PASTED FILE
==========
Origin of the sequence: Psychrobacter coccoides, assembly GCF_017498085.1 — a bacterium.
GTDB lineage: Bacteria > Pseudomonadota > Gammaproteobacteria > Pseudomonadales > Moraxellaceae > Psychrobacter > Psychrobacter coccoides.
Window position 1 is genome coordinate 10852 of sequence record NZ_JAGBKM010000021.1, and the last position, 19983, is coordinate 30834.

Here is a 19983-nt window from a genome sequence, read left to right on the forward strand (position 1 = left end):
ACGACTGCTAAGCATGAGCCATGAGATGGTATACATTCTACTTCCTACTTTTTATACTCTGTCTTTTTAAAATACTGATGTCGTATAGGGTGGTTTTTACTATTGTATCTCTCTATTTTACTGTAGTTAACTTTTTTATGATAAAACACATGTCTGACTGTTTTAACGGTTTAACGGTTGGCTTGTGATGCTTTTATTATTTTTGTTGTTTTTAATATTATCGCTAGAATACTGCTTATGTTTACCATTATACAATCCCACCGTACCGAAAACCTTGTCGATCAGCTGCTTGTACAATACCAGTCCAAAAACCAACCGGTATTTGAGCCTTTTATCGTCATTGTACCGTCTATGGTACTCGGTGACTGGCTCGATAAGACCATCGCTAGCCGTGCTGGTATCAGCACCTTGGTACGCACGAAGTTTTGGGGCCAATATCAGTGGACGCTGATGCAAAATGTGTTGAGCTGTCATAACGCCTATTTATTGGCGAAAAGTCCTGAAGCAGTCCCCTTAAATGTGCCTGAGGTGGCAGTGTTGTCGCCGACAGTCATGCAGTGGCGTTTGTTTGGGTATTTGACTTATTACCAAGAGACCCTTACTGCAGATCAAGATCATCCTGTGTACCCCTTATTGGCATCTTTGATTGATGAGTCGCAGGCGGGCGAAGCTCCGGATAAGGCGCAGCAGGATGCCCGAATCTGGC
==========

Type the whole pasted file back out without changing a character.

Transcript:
Origin of the sequence: Psychrobacter coccoides, assembly GCF_017498085.1 — a bacterium.
GTDB lineage: Bacteria > Pseudomonadota > Gammaproteobacteria > Pseudomonadales > Moraxellaceae > Psychrobacter > Psychrobacter coccoides.
Window position 1 is genome coordinate 10852 of sequence record NZ_JAGBKM010000021.1, and the last position, 19983, is coordinate 30834.

Here is a 19983-nt window from a genome sequence, read left to right on the forward strand (position 1 = left end):
ACGACTGCTAAGCATGAGCCATGAGATGGTATACATTCTACTTCCTACTTTTTATACTCTGTCTTTTTAAAATACTGATGTCGTATAGGGTGGTTTTTACTATTGTATCTCTCTATTTTACTGTAGTTAACTTTTTTATGATAAAACACATGTCTGACTGTTTTAACGGTTTAACGGTTGGCTTGTGATGCTTTTATTATTTTTGTTGTTTTTAATATTATCGCTAGAATACTGCTTATGTTTACCATTATACAATCCCACCGTACCGAAAACCTTGTCGATCAGCTGCTTGTACAATACCAGTCCAAAAACCAACCGGTATTTGAGCCTTTTATCGTCATTGTACCGTCTATGGTACTCGGTGACTGGCTCGATAAGACCATCGCTAGCCGTGCTGGTATCAGCACCTTGGTACGCACGAAGTTTTGGGGCCAATATCAGTGGACGCTGATGCAAAATGTGTTGAGCTGTCATAACGCCTATTTATTGGCGAAAAGTCCTGAAGCAGTCCCCTTAAATGTGCCTGAGGTGGCAGTGTTGTCGCCGACAGTCATGCAGTGGCGTTTGTTTGGGTATTTGACTTATTACCAAGAGACCCTTACTGCAGATCAAGATCATCCTGTGTACCCCTTATTGGCATCTTTGATTGATGAGTCGCAGGCGGGCGAAGCTCCGGATAAGGCGCAGCAGGATGCCCGAATCTGGC